Date: 1993-08-04


August 4, 1993
Tom Beyerlein
Greene County Prosecutor William Schenck on Tuesday filed an emergency motion in juvenile court asking for a ruling on whether four adopted children should remain in the home of a Cedarville family where four other children have died.

"We're urging the court to act immediately," Schenck said. "We have four children who have already died in a home, for whatever reasons. I think it's critical we get this thing decided immediately." He said he hopes to arrange a conference call this morning with the attorneys in the case of Timothy and Kathleen Carroll and Judge Richard T. Cole, the retired Clark County judge who has been appointed by the Ohio Supreme Court to decide the custody issue.

The Greene County Children Services Board has requested temporary custody of the four children remaining in the Carroll home: James, 17; Isaiah, 11; Hosea, 10; and Samuel, 5.

Schenck said Cole could rule on the custody motion based on the written pleadings, or request a hearing. A hearing had been set for Aug. 24, but Schenck's new motion asks for a decision within 24 hours.

"I think there could be problems in getting it decided in 24 hours," Schenck acknowledged, because the new judge will have to become familiar with the history of the case.

John Rion, the Dayton attorney representing Kathleen Carroll, said he would demand a hearing on the custody issue.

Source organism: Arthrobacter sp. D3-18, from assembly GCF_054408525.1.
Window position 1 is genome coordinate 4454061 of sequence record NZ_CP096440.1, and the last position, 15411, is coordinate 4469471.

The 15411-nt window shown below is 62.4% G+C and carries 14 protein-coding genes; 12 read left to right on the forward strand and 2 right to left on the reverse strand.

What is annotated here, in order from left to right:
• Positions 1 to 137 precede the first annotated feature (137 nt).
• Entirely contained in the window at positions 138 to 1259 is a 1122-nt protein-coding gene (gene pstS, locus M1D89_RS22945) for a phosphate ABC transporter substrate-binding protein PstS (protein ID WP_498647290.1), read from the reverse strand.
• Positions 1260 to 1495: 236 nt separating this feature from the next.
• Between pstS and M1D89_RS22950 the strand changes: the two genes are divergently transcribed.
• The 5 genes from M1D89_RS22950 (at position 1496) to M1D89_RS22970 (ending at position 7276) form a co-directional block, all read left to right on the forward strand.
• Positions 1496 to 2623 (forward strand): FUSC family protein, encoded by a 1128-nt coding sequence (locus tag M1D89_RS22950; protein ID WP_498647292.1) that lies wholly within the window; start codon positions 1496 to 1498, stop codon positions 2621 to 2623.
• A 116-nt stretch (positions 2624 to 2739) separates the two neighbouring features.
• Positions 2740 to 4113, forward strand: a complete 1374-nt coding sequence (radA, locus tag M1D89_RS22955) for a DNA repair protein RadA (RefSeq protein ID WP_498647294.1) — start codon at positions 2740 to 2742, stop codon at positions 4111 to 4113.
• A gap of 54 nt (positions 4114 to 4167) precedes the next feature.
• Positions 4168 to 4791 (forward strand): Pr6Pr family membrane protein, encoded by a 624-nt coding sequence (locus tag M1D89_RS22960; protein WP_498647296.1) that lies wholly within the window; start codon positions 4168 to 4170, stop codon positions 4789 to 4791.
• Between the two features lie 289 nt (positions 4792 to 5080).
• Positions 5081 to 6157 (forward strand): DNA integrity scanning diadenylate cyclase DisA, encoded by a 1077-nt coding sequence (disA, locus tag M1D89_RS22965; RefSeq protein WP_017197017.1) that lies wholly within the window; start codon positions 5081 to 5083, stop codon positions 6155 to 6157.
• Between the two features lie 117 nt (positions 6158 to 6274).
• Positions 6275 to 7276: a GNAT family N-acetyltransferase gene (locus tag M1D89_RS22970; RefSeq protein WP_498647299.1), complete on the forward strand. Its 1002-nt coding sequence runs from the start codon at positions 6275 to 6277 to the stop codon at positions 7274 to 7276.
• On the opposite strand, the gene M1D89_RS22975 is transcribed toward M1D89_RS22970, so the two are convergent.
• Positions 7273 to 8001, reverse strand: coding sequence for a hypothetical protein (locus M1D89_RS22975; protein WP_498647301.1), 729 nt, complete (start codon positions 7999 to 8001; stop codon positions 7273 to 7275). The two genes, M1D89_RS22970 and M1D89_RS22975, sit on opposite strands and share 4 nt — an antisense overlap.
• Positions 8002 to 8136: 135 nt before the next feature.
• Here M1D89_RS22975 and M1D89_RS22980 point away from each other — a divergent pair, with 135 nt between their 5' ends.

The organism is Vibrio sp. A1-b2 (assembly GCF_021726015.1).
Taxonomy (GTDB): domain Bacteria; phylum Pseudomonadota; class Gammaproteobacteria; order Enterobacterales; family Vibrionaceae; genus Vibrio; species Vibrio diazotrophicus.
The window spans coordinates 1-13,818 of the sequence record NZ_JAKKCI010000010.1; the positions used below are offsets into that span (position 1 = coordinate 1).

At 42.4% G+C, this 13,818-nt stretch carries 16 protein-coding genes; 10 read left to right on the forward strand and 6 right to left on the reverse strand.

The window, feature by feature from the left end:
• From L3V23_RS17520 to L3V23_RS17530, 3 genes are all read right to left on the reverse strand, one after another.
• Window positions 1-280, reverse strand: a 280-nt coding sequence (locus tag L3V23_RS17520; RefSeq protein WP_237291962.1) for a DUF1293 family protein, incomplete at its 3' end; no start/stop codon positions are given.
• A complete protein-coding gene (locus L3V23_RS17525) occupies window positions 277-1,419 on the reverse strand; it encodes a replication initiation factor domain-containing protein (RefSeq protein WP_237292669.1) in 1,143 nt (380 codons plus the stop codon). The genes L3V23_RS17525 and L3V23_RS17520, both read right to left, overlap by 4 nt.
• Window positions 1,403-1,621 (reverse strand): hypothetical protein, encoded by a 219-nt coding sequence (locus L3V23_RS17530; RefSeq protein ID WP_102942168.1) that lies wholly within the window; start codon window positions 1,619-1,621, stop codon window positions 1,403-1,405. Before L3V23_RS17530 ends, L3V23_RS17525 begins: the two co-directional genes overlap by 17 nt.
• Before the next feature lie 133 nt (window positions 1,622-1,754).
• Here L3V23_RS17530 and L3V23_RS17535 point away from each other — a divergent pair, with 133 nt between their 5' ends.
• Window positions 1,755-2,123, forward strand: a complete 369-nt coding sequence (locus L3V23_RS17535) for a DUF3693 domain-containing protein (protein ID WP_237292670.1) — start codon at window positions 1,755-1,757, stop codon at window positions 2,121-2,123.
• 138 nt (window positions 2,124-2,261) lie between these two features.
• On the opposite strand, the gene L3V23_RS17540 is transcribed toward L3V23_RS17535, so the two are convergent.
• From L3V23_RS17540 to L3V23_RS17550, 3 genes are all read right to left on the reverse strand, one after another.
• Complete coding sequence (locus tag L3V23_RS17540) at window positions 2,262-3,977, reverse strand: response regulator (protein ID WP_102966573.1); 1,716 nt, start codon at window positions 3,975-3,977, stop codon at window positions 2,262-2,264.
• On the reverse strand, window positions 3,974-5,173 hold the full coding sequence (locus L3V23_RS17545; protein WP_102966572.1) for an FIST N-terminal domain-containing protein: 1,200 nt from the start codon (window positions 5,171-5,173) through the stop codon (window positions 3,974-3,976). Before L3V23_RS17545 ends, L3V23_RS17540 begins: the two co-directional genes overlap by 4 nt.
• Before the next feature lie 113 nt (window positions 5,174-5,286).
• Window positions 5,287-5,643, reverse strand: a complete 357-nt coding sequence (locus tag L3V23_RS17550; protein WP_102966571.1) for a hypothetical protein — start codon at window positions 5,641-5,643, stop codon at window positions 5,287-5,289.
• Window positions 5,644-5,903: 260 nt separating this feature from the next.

"It would be unfair to get a new judge and have him sign an order that the old judge, who had total familiarity with the case, refused to sign," Rion said.

Greene County Juvenile Court Judge Robert A. Hagler removed himself from the case Friday because of "innuendos" about his objectivity in the matter. Hagler has repeatedly refused to remove the children from the home.

Four other adopted Carroll children, ages 3 to 12, all severely handicapped, died under suspicious circumstances between Sept. 21, 1992, and June 14, 1993.

A coroner's inquest into the deaths is to continue Thursday. Schenck said officials hoped to serve subpoenas late Tuesday on Timothy, Kathleen and James Carroll, ordering them to give additional testimony at the inquest.

All have testified before, but investigators wanted more detail about when and where the children died.

"I anticipate grand jury review of some matters in the Carroll case in the not-too-distant future - probably within 30 days," Schenck said.

The prosecutor's motion on the custody question includes references to scientific testimony from the inquest indicating the four deaths were suspicious.

Hannah, 6, died of bleach burns over 27 percent of her body. The family told authorities she spilled the bleach on herself, but an expert testified last week that isn't possible.

Experts also testified it is possible the other children - Noah, 3; Mollie, 3; and Josiah, 12 - could have been smothered.


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